Saturday, February 25, 2017

Red cabbage for kraut partially chopped. A rubbing of the cabbage on white paper turns from purple to blue, possibly becoming yellow if it doesn't meet the woodstove first. Garden seeds on the table. Valentines on the floor. Silly paper glasses from last night, the glue is finally dry. Tinctures to strain. Sweet damiana for a long night. Lemonbalm for a restless night. Small piles of kitchenwares to give away. The longer they sit, the more sentimental I feel. Or, ambivalent. Seed experiments beyond their prime. The sour cream's plastic seal on the floor, given to the cat as a treat. Needles, just a few, beneath the Christmas tree. The grower was right, concolor spruce does last a long time. The dehumidifier dissembled. Books scattered, for an article, for pleasure reading. A plastic bag of painting supplies unopened. I like lazy days.

Sunday, February 12, 2017

Self-employed Sunday blues

Rainy, icy day. Inside mostly. Went out to get a pair of pants and a hooded short and Valentine trinkets. Got Jared a box of message hearts. The box said True Love. Got Beren a couple tiny chocolate cars covered in foil depicting a taxi and some kind of emergency vehicle. Couldn't read the ingredients. Will the joy of opening these sweet little treats cancel out the strange ingredients inside. I think so.

Driving home from Flemington after a concert of Alash, a Tuva band. Clouds had parted. Near full moon. Route 12, quiet and desolate as ever though the development bastards are having their way, here and there.

Jared and I mused about the Sunday blues. He hasn't felt them in awhile, he said. I don't think I have either, though rainy Sundays, the darkened shops I passed earlier today while driving through Alpha. 

The blues, I wonder who thought blue was sad. I considered the greens. Doesn't seem to work as well.

Saturday, February 11, 2017

Pretending to do a good deed

I blame our picky cat who would not eat expensive, organic, grain-free dry cat food from the health food store for the following sequence of events. The expensive, organic, grain-free dry cat food had no smell. It's true. It contained potatoes or peas or lentils and meat.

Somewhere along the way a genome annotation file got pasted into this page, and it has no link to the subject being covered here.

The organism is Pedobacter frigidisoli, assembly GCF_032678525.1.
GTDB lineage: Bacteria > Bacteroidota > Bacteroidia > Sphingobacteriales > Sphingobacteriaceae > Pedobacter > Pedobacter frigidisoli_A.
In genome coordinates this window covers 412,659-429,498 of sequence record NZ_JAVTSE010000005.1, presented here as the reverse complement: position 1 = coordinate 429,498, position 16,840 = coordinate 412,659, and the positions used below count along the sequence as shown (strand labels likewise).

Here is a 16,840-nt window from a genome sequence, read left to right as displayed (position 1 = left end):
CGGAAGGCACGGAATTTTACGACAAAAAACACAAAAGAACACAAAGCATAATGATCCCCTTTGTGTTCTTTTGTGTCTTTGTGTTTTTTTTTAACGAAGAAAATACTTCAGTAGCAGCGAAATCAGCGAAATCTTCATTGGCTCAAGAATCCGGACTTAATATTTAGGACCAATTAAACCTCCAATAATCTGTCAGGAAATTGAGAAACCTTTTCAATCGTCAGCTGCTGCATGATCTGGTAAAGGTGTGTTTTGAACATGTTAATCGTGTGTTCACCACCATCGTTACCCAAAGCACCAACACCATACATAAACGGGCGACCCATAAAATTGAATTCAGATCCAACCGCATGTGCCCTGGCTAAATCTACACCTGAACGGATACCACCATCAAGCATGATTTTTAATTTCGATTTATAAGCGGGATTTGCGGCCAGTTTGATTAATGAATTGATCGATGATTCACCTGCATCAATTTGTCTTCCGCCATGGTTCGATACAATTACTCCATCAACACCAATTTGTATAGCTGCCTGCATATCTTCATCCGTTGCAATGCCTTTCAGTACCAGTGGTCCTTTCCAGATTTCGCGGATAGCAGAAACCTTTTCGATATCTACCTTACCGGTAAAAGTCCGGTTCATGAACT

Cats eat meat, not potatoes or peas or lentils. Cats do not cultivate gardens, dig up potatoes, boil water, and compress the resulting mash into round or x-shaped pellets with meat. And so, off to Petco.

Summary: Yesterday I got completely bespattered in parking lot slush while pretending to help someone get out of an icy parking lot after a completely unsuccessful trip to the shopping malls.

No one who was paying attention would have driven into that spot. No one driving a sedan should have pulled into that spot, yet two did.

Jared and a couple others helped the first family on our way into the store. It was the second one that got me - the stuck car on the way out of the store.

The scene: a woman (mother) attempts to back her car out of 5 inches of dirty ice. Her young, teen-aged daughter stands in front of the car and calls out instructions. The mother shouts, "I should turn it this way, right?!" as her wheels spin.

Jared and Beren walk over. Jared pushes on the hood of the car. Beren pushes Jared's rear end. I stand nearby with our bag of purchases. The waif-life teen helps.

The wheels turn. Dirty ice water drenches me. The daughter slips and lands on her belly. I shout, "Shit!" The driver's young-teen daughter laughs. Her mother (the driver) said, "It's not funny!"

"I am so sorry! Sorry! You should wipe your face!"

"No, I'm fine."

"No, you should wipe your face! Here I have tissues!" She holds out a brown crinkled napkin.

"No," I say and wipe my face with my scarf.

"I'm sorry! Happy Valentine's day!" 

I laughed about it. Later. I did. I felt gross, a little tainted by parking lot slush. I've been meaning to wash that scarf anyway.

Saturday, February 4, 2017


My color pinwheel. Adjustable. On a black background with a black strip on top, so you can choose what color you feel like. I felt cool and blue, Beren adjusted it to reflect his feeling.

I sometimes wonder about making work too complicated, work that he can't emulate, when we make art together. I doubt that hunter gatherer people felt that way about making a too perfect arrowhead in front of their children. So make some art, Momma.


I often ponder the various approaches to education, especially in the arts. I studied artmaking at a university and a community college, and in high school as well. 

I had art classes in elementary school though I hardly remember them. It seems we made identical cats made from precut pieces of paper, or copied penguins for a teacher's example. I recall not really liking one art teacher from that era, though I did like the inevitable messiness of the classroom and its paint odors.